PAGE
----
Senate Votes To Send A Message Ahead Of Next Year's Election

Senate Majority Leader Harry Reid speaks during a news conference as the Senate prepares to vote on a bill that would prohibit discrimination based on sexual orientation on Thursday.
Saul Loeb AFP/Getty Images

Originally published on Mon November 11, 2013 3:52 pm

Midterm elections are still a year off, but the scramble to gain a political edge at the polls is already well underway on Capitol Hill.

Bills are brought up and votes taken not so much in hopes they will prevail, but rather to send a political message. In the Senate, both parties are at it.

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Business
2:51 pm
Mon November 11, 2013

It's A New Orleans Mantra, But Using 'Who Dat' May Cost You

The phrase "Who Dat" is ubiquitous in New Orleans. A Texas-based company says it owns the rights to the phrase, and while homemade signs don't run afoul of its trademark, it says merchandise like T-shirts is another matter.
David J. Phillip AP

Originally published on Mon November 11, 2013 4:46 pm

During pro football season, New Orleans becomes " 'Who Dat' Nation." Fans open New Orleans Saints games with the signature chant and use it to rattle the eardrums of opponents during play.

Since the Saints' Super Bowl win in 2010, the phrase has popped up everywhere, from T-shirts to business names. Even people who don't watch football call themselves "Who Dats." But a messy legal question keeps rearing its head here: Who owns "Who Dat"?

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Africa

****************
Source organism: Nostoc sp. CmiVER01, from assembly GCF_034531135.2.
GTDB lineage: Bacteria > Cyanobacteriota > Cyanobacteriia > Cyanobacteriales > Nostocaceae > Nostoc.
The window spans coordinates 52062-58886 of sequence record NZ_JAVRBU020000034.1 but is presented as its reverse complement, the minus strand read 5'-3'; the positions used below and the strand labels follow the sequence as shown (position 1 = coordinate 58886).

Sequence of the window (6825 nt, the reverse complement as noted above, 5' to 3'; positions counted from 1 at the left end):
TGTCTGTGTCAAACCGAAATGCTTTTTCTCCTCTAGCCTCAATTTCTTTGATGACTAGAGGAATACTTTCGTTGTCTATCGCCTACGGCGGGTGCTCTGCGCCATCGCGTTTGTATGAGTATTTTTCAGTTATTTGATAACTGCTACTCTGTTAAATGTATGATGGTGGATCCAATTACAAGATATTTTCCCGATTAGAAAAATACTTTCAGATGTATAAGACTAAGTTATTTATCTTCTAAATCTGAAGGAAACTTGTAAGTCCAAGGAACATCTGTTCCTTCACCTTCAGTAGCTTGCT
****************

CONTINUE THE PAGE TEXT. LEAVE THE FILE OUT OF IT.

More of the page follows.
2:51 pm
Mon November 11, 2013

DRC Rebels' Surrender Could Mark New Chapter In U.N. Peacekeeping

Originally published on Mon November 11, 2013 3:52 pm

There's been a rare bit of good news in Eastern Congo this month. One of the rebel groups that have terrorized civilians in the mineral rich part of the the Democratic Republic of Congo agreed to end its rebellion. There's still a lot of work to do to disarm the M23 and to keep other rebel movements in check. But this small victory is a boost for U.N. peacekeepers, who are under a new, tougher mandate to protect civilians in the Democratic Republic of Congo. Some experts wonder if this could be a new model for peacekeeping.

Middle East
2:51 pm
Mon November 11, 2013

What Was On The Table And What Got Rejected At Iran Nuclear Talks?

Originally published on Sun November 17, 2013 6:21 am

Transcript

AUDIE CORNISH, HOST:

From NPR News, this is ALL THINGS CONSIDERED. I'm Audie Cornish.

ROBERT SIEGEL, HOST:

And I'm Robert Siegel.

The differences between Iran and the six world powers it's negotiating with over its nuclear program remain big enough to have prevented an agreement from being signed in Geneva over the weekend. And the differences between the so-called Five Plus One Group and Israel are also significant. The Five Plus One are the five permanent members of the U.N. Security Council, that includes the U.S. plus Germany.

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Around the Nation
2:51 pm
Mon November 11, 2013

'Honor Flights' Race To Bring WWII Vets To D.C. Memorial

Originally published on Mon November 11, 2013 3:52 pm

More than 16 million American's fought in World War II. There's only about a million of them who are still alive and they're all older than 80. Hundreds are dying each day. A non-profit group has made it their mission to honor these remaining veterans by flying them to Washington, D.C., to visit the World War II memorial. The trip isn't something many veterans at this age can do — or afford — on their own. Since the first "Honor Flight" in 2005, groups in almost every state have followed suit and more than 100,000 vets have taken the journey.